Environment

How volcanic eruptions may hold the key to averting the climate crisis

A podcast exploring whether solar geo-engineering is a viable solution to the climate crisis

February 5, 2020
solar geoengineering image
Solar geo-engineering involves pumping the atmosphere with tiny light-reflecting particles. Credit: Jaymantri| Pexels/CC0

As the world faces unprecedented climate disasters — from the months-long bushfires in Australia to the rapidly melting ice-sheets of Greenland and Antarctica — teams of scientists from around the globe are busying themselves to come up with new climate solutions.

One of these teams is the Harvard’s Solar Geo-engineering Research Program, co-founded  and directed by Gernot Wagner and David Keith in 2017. The Harvard group, managed by Lizzie Burns, is currently developing an innovative climate-altering technology called solar geo-engineering, which aims to halt global warming temperatures by mimicking volcanic eruptions.

Very large volcanic eruptions shoot large quantities of light-reflecting particles into the atmosphere, resulting in sunlight being sent back into space which temporarily cools the Earth. The Harvard group want to mimic this very mechanism by artificially releasing small quantities of tiny light-reflecting particles into the Earth’s stratosphere in a small-scale experiment called the Stratospheric Perturbation Experiment (SCoPEx).

But while the Harvard group believe solar geo-engineering — alongside other, more traditional, climate policies, such as lowering greenhouse gas emissions, reforestation, and carbon taxes — will be central to devising a climate solution, other scientists are skeptical. Ray Pierrehumbert, a professor of physics at Oxford University, thinks solar geo-engineering presents the perfect justification for fossil-intensive industries to continue engaging in environmentally damaging practices. He adds that solar geo-engineering may escalate into a fully fledged “climate war” if there’s no central governing body to regulate how it is used, given that deployment of the technology in one country could have adverse climate consequences in other regions.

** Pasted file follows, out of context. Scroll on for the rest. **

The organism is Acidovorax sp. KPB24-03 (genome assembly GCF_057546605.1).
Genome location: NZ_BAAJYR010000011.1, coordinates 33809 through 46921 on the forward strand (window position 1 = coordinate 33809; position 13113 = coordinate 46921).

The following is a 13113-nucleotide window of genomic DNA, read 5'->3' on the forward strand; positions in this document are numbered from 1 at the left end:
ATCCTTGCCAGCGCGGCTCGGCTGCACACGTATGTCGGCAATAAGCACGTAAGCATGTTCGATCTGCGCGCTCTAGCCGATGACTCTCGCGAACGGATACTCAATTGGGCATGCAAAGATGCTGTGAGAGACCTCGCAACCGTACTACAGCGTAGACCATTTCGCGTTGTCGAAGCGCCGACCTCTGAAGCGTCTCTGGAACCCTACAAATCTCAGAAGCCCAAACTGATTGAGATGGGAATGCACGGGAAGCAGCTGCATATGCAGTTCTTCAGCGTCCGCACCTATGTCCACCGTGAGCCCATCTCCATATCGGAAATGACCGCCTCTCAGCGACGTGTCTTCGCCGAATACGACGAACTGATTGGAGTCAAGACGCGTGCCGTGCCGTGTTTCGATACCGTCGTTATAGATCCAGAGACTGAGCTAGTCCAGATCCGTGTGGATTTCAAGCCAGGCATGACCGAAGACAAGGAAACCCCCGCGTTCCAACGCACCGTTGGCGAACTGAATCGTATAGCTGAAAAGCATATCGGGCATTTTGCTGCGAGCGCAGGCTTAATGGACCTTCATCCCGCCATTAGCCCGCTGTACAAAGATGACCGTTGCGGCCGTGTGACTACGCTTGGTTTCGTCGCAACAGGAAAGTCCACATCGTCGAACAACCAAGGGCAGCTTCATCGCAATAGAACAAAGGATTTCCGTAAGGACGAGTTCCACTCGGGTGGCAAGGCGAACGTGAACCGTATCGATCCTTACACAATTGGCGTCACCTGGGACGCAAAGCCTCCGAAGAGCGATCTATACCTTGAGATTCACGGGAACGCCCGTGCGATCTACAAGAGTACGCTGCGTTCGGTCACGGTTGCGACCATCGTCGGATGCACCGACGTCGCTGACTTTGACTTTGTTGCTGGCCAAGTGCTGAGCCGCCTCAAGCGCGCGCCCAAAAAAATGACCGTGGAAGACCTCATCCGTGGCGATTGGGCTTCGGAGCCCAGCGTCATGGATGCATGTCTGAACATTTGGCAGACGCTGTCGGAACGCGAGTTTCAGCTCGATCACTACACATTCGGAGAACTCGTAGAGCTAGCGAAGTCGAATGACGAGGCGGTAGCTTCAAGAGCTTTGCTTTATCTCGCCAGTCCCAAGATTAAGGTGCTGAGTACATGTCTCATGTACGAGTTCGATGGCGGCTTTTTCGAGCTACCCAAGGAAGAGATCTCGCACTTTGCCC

Both skeptics and advocates, however, agree on one thing. The socio-political and ethical implications this technology may give rise to should be taken with utmost seriousness.

Music credit: Rebuild Jampa Sessions by Chico Correa Pocket Band | CC BY-NC-SA 3.0

About the Author

Jonathan Moens is a New York based science journalist with a background in neuroscience and philosophy.

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